Jean Dubuffet and the Return to the Essence
Sep 2, 2016
What is art? Where can we find it? How do we recognize it? What is the origin of the creative impulse? What is the purpose of making art? It was with questions such as these in mind that the French artist Jean Dubuffet traveled to the Sahara Desert in the late 1940s. Having just recently become re-dedicated to making art after a ten-year hiatus, Dubuffet hoped the trip would help him shake off the cultural influences he believed were inhibiting his artistic vision. He carried with him on the trip several journals and sketched the landscapes, creatures and scenes that he encountered. Under the theory that it would help him reconnect with his primal creative impulses, he imitated the style of the Arabic Saharan natives, whose art he considered pure and raw, and uninfluenced by cultural prejudices. At one point during this trip, he offered pencils and paper to an Arabic native he met in the desert and encouraged him to draw. The man imitated the style of the drawings Dubuffet had made in his journal. But it was a dual mimicry: a local imitating a foreigner’s imitation of the local style. Somewhere in this anecdote lurk profundities about how culture is created, about the reasons humans make art and about the ways style can be influenced. And somewhere in it the question is raised once again: what is art?
Jean Dubuffet and the Search For Art Brut
Having initially displayed remarkable talent as a young painter, Dubuffet walked away from art school after only six months, discouraged by its intellectual restrictions and institutional arrogance. He abandoned painting altogether, experimenting with a range of other interests and careers. But then all of a sudden in his 40s, Dubuffet reconnected with his creative instinct, having discovered renewed inspiration from what he would eventually call Art Brut. The translation of Art Brut is “raw art.” What Dubuffet had realized was that a whole world of creative phenomena existed outside of the formal art world, where untrained artists, including children and the insane were creating masterpieces of instinct and sincerity.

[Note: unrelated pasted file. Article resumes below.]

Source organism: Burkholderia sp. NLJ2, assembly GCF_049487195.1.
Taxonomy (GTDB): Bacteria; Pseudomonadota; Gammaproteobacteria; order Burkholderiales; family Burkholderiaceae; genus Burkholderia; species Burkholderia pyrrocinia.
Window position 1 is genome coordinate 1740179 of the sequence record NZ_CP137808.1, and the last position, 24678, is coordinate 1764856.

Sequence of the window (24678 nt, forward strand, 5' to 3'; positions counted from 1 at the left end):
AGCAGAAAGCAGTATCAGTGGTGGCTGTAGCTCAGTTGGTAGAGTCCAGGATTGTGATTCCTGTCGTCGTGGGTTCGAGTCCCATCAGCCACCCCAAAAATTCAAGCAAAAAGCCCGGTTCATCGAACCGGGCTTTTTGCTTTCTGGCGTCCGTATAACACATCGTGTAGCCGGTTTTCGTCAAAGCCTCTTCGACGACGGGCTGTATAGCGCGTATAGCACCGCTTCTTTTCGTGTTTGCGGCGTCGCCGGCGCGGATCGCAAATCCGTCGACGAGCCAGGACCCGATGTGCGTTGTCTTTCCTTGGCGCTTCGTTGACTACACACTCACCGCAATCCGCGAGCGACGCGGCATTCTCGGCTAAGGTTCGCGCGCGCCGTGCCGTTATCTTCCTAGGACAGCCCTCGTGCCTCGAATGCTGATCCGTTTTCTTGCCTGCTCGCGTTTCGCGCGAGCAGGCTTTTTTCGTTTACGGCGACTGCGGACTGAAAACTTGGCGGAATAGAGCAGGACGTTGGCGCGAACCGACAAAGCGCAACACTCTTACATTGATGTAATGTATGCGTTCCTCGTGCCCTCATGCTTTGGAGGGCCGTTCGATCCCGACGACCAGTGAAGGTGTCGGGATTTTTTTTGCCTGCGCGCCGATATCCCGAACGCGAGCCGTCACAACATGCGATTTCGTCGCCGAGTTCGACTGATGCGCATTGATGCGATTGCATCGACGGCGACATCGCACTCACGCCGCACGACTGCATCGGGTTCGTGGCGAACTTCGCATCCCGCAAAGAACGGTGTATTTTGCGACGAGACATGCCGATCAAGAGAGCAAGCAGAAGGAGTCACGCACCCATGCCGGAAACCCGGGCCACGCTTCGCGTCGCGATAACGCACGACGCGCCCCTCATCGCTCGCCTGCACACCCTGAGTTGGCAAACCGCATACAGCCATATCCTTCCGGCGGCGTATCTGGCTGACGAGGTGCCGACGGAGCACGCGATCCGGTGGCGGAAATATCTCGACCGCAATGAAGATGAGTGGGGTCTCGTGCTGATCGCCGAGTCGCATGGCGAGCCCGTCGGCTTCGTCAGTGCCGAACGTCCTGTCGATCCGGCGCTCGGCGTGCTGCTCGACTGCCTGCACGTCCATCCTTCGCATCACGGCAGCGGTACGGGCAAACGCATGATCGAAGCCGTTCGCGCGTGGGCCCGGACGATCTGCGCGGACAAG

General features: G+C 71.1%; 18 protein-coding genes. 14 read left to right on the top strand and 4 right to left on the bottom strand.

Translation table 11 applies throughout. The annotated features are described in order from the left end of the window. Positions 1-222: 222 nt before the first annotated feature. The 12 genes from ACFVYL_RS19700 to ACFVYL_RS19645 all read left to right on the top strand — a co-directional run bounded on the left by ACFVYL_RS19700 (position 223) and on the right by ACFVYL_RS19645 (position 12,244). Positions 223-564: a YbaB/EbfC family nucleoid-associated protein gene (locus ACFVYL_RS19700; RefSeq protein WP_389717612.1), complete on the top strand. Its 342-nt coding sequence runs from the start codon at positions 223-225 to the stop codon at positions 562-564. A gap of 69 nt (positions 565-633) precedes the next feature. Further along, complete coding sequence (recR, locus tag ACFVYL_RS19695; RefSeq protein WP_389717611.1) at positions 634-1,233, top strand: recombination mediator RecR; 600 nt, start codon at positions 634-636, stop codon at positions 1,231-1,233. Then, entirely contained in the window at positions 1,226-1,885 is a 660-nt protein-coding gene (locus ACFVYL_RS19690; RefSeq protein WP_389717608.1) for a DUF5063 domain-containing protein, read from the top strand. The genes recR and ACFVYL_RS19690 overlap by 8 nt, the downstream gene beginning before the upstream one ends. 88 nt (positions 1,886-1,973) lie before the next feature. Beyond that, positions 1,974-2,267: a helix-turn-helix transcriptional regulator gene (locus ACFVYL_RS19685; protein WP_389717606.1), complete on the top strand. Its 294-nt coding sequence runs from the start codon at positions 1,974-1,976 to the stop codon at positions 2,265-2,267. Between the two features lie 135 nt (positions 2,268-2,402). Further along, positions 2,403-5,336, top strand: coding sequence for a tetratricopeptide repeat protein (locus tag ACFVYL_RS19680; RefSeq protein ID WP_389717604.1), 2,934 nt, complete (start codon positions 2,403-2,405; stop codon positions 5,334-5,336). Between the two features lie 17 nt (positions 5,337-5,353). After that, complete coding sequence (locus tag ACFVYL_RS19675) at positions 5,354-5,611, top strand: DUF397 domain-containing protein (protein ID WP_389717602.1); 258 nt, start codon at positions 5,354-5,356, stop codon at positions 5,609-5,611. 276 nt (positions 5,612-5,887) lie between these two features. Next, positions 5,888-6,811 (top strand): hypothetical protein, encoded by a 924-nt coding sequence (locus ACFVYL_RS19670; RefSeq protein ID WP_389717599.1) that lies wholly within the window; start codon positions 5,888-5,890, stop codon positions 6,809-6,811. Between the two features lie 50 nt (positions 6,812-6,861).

Dubuffet respected the lack of cultural baggage these untrained artist had. They were free. Their work had no connection to academic analysis or historical trends. They were not making art in order to be recognized, gain advantages, or participate in the market. They were making art for other reasons entirely, and engaging in a completely different process than that in which professional artists were engaged. He became inspired by their rawness and devoted himself to becoming unprofessional again; by unlearning what he had been taught, stating, “Amongst artists, as amongst card-players or lovers, professionals are a little like crooks.”
The Primal vs. the Cultural
He reverted to a childlike, primitive style of painting through which he attempted to connect with his most basic creative instincts. And he began collecting and exhibiting the works of untrained artists. To accompany one of his first exhibitions of Art Brut artists, he published a manifesto raging against academics and intellectuals and the false culture they had built up around art. In his manifesto, he stated, “Art hates to be recognized and greeted by its name; it runs away immediately. As soon as it’s unmasked, as soon as someone points the finger, it runs away. It leaves in its place a prize stooge wearing on its back a great placard marked ART, which everybody immediately showers with champagne, and which the lecturers lead from town to town with a ring through its nose.”